11 September 2014

High school Native American mascots

I searched the database and found 2,129 sports teams that reference Braves, Chiefs, Indians, Orangemen, Raiders, Redmen, Reds, Redskins, Savages, Squaws, Tribe and Warriors, as well as tribe names such as Apaches, Arapahoe, Aztecs, Cherokees, Chickasaws, Chinooks, Chippewas, Choctaws, Comanches, Eskimos, Mohawks, Mohicans, Seminoles, Sioux and Utes. (Not all teams with the names “Raiders” and “Warriors” are referencing Native Americans, but we spot-checked 20 schools with each name and a majority of each did.) Some 92 percent of those 2,129 team names belong to high schools (the rest were college, semi-pro, pro and amateur league teams). Of all the active high schools in the database, 8.2 percent have Native American team names.
From FiveThirtyEightSports, where the information is discussed in detail.


  1. I grew up in Toledo, OH. My high school were called the Indians. It was built in 1905 atop, you guessed it, Indian burial grounds. The Maumee, actually.

    I think it is the case that when these schools were built, the older people that were making these decisions lived when there were native Americans around there, or shortly thereafter. In many cases, I think it was done with reverence for the people that first settled those areas. Ohio educational standards for history require as much time learning about our indigenous people as they do learning about George Washington.

  2. I don't believe "orangemen" is a common term for Native Americans.

  3. Orangemen usually refers to Irish protestants who support King William of Orange.

  4. All those poor offended white people...

  5. A couple of years ago our school district switched its team name from the Braves to the Titans. Some older alums complained for a couple of months, but it was ultimately not a big deal. Kids still have team spirit and they're no longer co-opting someone else's culture for fun.

    I once heard someone say, as a way of explaining why these names are so offensive, "you've never heard of a German soccer team called The Jews."

  6. Yeah, you need to look at the original native areas versus where they live today. I'm also from OH, and the Miami Indians were here. We have the Miami River, Miami Univ, etc.

  7. The school where I taught, Centennial High School in Compton, CA (yes, that Compton) chose the name Apaches. A delegation of students and teachers went to visit an Apache tribe, and learned the lore, the dance, the history, etc. This all happened long before I taught there, so I didn't learn about it until the furor about using Native American references for sports teams arose. The consensus was that as the name was chosen in admiration and hands-on research had been done, we had no need to change the name,.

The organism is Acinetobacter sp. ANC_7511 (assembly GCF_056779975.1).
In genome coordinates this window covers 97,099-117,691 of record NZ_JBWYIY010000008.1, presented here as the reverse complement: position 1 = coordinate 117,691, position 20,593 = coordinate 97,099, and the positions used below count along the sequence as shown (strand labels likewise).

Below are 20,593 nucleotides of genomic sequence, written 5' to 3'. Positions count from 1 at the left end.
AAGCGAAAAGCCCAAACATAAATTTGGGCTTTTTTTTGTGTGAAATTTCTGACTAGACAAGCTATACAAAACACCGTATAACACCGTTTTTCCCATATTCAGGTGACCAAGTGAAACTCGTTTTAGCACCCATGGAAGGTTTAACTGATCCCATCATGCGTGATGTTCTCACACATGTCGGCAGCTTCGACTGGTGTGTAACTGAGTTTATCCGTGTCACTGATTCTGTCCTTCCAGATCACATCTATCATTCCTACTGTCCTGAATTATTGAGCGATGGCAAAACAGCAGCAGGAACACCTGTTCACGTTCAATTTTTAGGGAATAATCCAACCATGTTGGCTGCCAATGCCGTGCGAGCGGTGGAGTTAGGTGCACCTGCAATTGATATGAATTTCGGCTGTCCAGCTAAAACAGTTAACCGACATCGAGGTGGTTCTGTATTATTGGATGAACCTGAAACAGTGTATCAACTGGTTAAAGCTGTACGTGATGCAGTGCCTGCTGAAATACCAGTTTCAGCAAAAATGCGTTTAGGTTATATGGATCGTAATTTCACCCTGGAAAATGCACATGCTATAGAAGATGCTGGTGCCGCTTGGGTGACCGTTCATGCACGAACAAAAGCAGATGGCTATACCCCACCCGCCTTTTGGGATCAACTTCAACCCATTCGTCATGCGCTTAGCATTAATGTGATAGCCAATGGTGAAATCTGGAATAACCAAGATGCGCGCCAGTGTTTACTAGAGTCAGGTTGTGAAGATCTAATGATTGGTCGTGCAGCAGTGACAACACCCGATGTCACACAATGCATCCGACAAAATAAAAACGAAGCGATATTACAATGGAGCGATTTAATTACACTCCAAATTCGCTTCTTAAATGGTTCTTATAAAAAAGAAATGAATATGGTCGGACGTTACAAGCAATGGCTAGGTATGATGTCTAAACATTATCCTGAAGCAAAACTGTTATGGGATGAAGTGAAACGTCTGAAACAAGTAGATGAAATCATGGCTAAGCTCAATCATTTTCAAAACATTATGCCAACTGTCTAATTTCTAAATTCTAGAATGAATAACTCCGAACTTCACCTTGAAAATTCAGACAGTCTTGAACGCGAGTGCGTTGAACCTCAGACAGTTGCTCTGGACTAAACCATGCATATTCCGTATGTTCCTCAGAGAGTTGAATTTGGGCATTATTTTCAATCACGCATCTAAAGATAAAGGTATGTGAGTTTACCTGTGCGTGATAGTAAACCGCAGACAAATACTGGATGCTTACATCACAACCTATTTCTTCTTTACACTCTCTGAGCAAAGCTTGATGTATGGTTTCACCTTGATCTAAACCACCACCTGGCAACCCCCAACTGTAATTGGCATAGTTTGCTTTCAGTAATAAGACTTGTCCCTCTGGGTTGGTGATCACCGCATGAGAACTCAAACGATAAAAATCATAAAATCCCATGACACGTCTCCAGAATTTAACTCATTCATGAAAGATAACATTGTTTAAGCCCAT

8. The problem with Native American mascots--even if you assume it was completely done out of respect, that the people at that school treat it with respect, that the local tribe okayed it, and that they weren't given anything to persuade them to say yes--is that the rival teams aren't going to be respectful about it. Like that guy who goes to Chicago Blackhawk games with a fake, bloody chief's head on a fake spearhead.
    Also, studies have been done that show when they're surrounded by depictions of them as mascots, self worth goes down in Native Americans. Even the ones who say they don't care, because tired apathy isn't the same as actually being okay with it.
    I recommend browsing through nativeappropriations.com The author is Native American and studies this stuff (she has links to the aforementioned studies).

    1. I should clarify that I don't mean none are actually okay with it, just that not all who say they are really truly feel that way, based on the results of those studies.

  9. This comment has been removed by a blog administrator.


Related Posts Plugin for WordPress, Blogger...